Many of us tend to roll our eyes at “old-fashioned” ways or ideas. I know I certainly did, especially as a teen!
My grandmother saw no use for a computer or even a telephone answering machine. She never owned a VCR. My mother was computer savvy, but she never could get the hang of a cell phone (she kept waiting for the dial tone). So, in some ways, I understand that modern technology is very useful and, personally, I love little electronic gadgets!
But it is also true that some of those “old-timey” ways are invaluable, no matter how advanced we might become. The older I get, the more I realize this.
In this article, I will examine ten old-school ways that can improve our modern way of life. No matter how old you are, no matter how young you are, no matter how much money you make, these still apply to you — and the benefits are enormous.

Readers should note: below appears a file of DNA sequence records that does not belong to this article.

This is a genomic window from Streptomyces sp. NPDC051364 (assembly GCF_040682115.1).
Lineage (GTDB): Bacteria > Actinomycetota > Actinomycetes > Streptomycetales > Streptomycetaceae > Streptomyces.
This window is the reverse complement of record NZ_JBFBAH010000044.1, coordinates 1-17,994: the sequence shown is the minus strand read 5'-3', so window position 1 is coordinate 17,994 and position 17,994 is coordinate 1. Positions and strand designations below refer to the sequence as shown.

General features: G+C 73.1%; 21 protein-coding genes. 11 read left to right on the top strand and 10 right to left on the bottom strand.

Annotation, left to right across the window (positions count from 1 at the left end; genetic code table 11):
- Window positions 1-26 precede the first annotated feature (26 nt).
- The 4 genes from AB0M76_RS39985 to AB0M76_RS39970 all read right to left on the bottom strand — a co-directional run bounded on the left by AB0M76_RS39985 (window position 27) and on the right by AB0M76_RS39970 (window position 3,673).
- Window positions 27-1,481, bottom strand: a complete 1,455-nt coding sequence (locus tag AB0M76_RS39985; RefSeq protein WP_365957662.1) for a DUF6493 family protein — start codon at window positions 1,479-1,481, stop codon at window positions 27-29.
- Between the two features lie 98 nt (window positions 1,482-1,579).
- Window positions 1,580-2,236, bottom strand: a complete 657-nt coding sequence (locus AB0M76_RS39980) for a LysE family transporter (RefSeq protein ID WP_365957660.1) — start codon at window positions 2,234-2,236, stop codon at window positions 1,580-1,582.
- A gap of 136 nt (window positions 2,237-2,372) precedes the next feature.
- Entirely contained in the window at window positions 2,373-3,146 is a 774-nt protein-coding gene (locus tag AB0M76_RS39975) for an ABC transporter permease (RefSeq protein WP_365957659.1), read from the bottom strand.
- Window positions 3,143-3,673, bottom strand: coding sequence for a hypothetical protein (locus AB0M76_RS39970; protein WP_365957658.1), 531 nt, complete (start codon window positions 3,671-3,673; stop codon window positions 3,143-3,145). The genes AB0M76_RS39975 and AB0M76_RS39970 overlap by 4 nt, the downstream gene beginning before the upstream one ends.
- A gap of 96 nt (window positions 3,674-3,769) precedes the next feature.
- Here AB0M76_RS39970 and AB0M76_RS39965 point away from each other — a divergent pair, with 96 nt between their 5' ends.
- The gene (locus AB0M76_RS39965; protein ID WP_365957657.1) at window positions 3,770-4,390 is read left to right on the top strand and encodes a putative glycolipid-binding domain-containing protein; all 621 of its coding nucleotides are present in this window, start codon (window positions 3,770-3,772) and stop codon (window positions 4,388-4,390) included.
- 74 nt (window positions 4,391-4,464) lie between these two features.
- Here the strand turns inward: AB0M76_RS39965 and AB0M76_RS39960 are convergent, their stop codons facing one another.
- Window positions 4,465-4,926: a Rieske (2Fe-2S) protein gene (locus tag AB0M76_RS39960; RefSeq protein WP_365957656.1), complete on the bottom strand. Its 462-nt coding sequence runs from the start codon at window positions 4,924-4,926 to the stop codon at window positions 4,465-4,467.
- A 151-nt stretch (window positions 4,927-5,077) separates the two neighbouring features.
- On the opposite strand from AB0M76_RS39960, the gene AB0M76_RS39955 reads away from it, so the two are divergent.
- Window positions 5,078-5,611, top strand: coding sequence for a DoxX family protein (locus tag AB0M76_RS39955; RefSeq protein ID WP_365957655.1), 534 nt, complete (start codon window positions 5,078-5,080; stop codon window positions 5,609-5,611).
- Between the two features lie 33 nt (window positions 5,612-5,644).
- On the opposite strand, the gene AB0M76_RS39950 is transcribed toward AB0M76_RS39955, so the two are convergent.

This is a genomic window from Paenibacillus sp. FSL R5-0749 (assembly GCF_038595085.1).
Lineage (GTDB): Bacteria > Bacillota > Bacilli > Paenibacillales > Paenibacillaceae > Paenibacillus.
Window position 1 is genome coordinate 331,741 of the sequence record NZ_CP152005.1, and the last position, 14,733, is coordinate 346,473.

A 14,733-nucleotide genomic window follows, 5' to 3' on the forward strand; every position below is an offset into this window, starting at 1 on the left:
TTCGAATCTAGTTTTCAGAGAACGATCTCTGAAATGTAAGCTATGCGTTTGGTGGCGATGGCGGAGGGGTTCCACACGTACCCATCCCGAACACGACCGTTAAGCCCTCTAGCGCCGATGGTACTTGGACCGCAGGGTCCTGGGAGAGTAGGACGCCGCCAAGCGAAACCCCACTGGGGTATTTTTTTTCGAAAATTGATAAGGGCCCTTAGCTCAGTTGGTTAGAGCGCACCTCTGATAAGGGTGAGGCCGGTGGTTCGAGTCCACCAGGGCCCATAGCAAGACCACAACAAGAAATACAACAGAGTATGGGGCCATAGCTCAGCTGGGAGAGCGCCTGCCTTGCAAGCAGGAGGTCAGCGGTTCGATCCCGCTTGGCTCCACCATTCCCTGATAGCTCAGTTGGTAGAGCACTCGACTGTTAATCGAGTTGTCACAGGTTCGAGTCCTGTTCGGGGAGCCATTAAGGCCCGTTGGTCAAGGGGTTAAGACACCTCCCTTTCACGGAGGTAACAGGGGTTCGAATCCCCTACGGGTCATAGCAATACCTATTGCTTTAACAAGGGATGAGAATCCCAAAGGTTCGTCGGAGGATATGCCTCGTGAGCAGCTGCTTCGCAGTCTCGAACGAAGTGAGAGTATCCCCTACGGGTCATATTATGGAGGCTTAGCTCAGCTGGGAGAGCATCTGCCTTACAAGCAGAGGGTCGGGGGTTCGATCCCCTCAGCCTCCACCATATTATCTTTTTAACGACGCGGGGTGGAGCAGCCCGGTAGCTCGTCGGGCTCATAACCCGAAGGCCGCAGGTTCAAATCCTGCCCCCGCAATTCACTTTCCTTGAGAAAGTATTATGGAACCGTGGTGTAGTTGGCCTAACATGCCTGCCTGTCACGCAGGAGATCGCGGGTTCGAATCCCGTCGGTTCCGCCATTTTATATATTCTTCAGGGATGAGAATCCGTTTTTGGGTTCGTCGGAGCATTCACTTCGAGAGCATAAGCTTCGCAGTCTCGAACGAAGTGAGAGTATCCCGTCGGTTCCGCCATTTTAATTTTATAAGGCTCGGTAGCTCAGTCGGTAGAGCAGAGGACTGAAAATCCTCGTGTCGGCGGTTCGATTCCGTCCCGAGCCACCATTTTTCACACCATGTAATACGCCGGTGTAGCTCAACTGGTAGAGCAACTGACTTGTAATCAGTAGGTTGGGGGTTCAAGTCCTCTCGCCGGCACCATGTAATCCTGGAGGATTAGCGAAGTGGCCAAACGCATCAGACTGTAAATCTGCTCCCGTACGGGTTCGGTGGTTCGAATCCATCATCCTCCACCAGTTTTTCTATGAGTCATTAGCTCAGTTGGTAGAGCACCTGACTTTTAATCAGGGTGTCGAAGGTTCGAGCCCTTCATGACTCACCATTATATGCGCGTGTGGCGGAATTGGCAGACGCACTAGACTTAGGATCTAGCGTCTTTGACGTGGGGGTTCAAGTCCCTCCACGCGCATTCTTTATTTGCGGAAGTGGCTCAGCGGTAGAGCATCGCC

Our grandfathers and great-grandfathers were the last generation to practice the basic things that we call survival skills now…
WATCH THIS VIDEO and you will find many interesting things!
1. A sound mind in a healthy body.
We’ve all heard similar versions of this. It’s actually more about keeping your priorities straight. Too many of us are so caught up in this busy, modern world of ours that we completely neglect the things our bodies truly need, such as sleep, exercise, playtime and eating right. Especially sleeping and eating right. We eat in our cars, out of boxes or cans. We stay up too late watching the next season of “House of Cards,” eating takeout meals in bed.